Former senior game designer at Electronic Arts sets mystery puzzles into building’s interior framing and design
Visitors of all ages exploring Hampshire College's new 17,000-square-foot advanced green building will have a mystery to solve or, rather, multiple mysteries. The college’s game design professor has embedded permanent hidden puzzles throughout its interior — above, below, anywhere — as installations in the R.W. Kern Center. [Read more about the puzzles in The New York Times.]
“I love puzzles, hidden secrets, and treasure hunts,” said puzzle designer Ira Fay, assistant professor of computer science and game design. “The puzzles hidden throughout the building will enhance the curiosity and delight that visitors to the Kern Center will experience.”
There are ten puzzles in the building, and Fay hints at the types: “My natural inclination for puzzle design often involves ciphers or math, but I wanted the puzzles themselves to reflect the diversity of creative thought at Hampshire. So I collaborated with many people on campus and included an art puzzle, a written-word puzzle, a science puzzle, and more.”
Fay designed a puzzle that calls on the periodic table of elements; one that relies on perspective shifts for visual art; and another that involved creating a poem through collaboration with a preschool class from Hampshire’s Early Learning Center, their teachers, and students in the course Youth/Poets, taught by Professor Rachel Conrad.
Fay is the CEO of Fay Games, based in New Haven, a game-development studio whose primary interest lies in games with an educational impact. Before beginning his academic career, Fay was a senior game designer at Electronic Arts where he led Pogo’s mobile-game development (Pogo.com) and released several top Web games. Before that he worked at Z-Axis (Activision) on X-Men 3, at Maxis on The Sims 2, and at Walt Disney Imagineering on ToonTown Online. He is also a published board-game designer. (Full game credits at http://irafay.com/)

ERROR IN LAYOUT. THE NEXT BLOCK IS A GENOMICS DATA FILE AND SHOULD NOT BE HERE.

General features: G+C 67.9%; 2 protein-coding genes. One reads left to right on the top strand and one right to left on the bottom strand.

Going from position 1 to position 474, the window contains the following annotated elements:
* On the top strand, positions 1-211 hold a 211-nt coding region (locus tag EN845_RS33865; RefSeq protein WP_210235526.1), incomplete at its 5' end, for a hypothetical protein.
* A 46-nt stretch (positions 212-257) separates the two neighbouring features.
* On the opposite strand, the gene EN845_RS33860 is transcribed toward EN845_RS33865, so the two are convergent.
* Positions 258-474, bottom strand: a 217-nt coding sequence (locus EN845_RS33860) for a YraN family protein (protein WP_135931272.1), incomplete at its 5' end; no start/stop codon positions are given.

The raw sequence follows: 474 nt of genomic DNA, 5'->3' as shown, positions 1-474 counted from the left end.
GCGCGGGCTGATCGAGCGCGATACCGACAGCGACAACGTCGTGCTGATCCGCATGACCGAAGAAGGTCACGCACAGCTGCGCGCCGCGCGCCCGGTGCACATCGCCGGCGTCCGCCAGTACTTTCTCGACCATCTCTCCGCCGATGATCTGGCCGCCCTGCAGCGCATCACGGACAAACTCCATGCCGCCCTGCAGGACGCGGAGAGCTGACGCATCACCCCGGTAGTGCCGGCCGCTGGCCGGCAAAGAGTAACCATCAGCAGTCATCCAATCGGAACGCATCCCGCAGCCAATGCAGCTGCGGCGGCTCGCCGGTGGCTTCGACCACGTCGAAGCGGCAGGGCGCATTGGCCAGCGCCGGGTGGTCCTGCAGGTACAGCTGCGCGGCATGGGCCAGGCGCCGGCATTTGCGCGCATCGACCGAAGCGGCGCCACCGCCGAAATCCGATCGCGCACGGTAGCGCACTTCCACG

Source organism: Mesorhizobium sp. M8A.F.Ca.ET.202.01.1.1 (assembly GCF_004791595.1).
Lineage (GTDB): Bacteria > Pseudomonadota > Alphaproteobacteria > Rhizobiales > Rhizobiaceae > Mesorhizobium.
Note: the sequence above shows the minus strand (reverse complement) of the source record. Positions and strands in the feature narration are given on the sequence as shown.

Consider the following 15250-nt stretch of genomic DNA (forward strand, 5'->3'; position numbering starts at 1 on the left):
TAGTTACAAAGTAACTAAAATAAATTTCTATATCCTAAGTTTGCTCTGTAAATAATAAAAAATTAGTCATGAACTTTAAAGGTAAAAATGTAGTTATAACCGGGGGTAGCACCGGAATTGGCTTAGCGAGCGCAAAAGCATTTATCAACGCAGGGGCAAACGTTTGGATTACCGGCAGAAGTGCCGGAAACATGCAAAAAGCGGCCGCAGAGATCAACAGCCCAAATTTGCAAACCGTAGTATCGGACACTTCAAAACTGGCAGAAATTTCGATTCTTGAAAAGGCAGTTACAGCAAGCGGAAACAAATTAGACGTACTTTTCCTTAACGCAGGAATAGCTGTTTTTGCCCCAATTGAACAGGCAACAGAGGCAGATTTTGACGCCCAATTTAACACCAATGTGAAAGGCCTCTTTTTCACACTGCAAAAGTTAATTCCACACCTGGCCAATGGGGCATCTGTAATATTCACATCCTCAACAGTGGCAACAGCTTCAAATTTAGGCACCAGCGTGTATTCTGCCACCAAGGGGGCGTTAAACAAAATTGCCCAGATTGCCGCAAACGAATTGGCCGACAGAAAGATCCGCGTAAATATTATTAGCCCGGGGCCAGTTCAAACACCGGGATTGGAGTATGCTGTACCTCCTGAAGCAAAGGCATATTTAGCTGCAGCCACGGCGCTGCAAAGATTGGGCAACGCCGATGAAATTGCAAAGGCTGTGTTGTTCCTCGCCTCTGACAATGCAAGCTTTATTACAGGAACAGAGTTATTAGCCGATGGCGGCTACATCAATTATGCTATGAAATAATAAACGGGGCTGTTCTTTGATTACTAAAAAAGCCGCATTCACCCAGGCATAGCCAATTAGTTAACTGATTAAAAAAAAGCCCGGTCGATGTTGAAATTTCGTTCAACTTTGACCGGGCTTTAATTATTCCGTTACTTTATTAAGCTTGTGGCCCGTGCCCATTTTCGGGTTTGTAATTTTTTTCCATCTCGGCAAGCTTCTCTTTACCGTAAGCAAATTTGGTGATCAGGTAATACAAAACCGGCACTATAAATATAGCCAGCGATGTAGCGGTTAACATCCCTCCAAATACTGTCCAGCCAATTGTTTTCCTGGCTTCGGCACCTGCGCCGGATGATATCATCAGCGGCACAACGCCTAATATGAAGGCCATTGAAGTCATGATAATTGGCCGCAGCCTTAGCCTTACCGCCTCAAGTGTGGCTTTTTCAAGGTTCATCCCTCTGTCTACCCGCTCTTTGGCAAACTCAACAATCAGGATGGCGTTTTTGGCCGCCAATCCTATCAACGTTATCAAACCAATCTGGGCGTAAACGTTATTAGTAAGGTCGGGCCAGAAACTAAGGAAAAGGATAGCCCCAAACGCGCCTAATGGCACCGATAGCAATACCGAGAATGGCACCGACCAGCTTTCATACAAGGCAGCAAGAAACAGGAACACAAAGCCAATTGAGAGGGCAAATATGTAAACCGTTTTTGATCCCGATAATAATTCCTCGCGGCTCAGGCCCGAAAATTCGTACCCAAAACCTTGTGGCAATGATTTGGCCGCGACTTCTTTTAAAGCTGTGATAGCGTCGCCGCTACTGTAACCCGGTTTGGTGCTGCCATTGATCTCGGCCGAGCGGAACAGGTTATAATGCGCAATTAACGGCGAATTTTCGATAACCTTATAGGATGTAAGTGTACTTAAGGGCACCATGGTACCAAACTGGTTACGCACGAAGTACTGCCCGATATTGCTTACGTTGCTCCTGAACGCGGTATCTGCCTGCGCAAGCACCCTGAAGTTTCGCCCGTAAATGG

The Kern Center was conceived with the goal of becoming certified under the most advanced green-building standard, the Living Building Challenge (LBC): operating using net-zero energy, water, and waste; constructed avoiding toxic “red list” materials; and using materials mainly from local and regional sources. (Reference https://www.hampshire.edu/news/2016/04/14/how-to-build-a-non-toxic-net-zero-living-building)
Professor Fay’s puzzles were created following the same standards, and with a theme related to the Living Building Challenge and the R.W. Kern Center itself. “The Kern Center is an amazing building, and we had a rare opportunity to embed fun secrets inside,” he said.
His work on this project, he says, was inspired by a New York Times story he’d read of a luxury New York City apartment throughout which a designer hid puzzles for the family who owned it, and also by a course he teaches at Hampshire called Designing Treasure Hunts (video https://www.youtube.com/watch?v=5Zg22B3S0lI).
In its annual rankings, again this year The Princeton Review and PC Gamer ranked Hampshire one of the 10 top Game Design undergraduate programs in the country.
The Kern Center houses the offices of admissions and financial aid, classrooms, student lounges and social areas, gallery spaces, and the Kern Kafe coffee bar. It is also a living laboratory for ongoing studies of advanced green-building systems and related disciplines.
The Kern Center’s public visiting hours are 8:30 a.m.–4:30 p.m. Those struggling to solve the puzzles can find hints at www.irafay.com/kern.